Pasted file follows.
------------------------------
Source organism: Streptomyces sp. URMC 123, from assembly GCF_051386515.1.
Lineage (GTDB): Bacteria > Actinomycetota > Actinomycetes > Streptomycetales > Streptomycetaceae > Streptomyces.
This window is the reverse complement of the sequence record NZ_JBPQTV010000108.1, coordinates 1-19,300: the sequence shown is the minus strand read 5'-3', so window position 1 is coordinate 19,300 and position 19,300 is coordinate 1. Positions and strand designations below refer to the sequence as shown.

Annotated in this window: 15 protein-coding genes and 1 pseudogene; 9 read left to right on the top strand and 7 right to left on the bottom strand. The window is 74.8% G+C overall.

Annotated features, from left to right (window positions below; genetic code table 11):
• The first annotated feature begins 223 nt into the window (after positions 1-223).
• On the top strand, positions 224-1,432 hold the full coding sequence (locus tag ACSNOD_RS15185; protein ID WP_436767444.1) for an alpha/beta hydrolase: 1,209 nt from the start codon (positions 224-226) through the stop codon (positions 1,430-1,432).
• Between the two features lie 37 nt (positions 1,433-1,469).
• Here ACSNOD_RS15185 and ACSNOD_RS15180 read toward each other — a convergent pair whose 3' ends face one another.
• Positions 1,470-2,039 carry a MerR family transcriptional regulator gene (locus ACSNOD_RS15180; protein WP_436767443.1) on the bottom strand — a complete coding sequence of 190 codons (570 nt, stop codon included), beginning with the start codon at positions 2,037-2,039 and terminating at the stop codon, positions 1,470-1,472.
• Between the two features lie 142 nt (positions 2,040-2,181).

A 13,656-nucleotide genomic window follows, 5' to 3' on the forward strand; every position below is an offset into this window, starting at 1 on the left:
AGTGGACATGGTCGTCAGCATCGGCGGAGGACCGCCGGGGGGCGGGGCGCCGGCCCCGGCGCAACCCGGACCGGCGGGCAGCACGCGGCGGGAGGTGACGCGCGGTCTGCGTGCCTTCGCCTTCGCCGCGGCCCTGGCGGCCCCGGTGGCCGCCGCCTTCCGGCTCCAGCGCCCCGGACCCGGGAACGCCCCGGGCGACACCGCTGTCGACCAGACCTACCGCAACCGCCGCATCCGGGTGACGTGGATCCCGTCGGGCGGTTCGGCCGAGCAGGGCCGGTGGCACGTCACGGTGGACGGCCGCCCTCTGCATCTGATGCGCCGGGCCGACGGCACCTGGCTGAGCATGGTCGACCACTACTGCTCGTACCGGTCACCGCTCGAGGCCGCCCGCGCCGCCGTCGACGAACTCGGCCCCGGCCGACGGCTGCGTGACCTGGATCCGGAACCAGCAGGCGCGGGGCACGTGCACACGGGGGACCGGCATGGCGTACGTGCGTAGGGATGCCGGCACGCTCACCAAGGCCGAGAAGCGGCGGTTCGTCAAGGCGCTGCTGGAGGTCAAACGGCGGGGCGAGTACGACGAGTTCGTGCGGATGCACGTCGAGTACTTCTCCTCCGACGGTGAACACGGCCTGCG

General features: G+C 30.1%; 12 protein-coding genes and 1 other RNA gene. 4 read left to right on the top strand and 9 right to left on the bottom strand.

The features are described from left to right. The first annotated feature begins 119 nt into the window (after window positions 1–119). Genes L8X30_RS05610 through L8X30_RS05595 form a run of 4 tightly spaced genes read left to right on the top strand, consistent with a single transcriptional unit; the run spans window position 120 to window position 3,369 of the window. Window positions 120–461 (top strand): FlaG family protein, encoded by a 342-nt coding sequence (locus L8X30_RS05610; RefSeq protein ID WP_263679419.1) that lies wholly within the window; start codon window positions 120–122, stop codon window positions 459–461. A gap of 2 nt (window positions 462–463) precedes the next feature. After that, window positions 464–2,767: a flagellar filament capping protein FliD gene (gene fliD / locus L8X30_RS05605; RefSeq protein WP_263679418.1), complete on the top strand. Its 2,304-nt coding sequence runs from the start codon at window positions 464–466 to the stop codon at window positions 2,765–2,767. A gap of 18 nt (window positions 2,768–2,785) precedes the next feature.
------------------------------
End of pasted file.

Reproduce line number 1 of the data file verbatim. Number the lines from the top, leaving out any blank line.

Source organism: Streptomyces sp. URMC 123, from assembly GCF_051386515.1.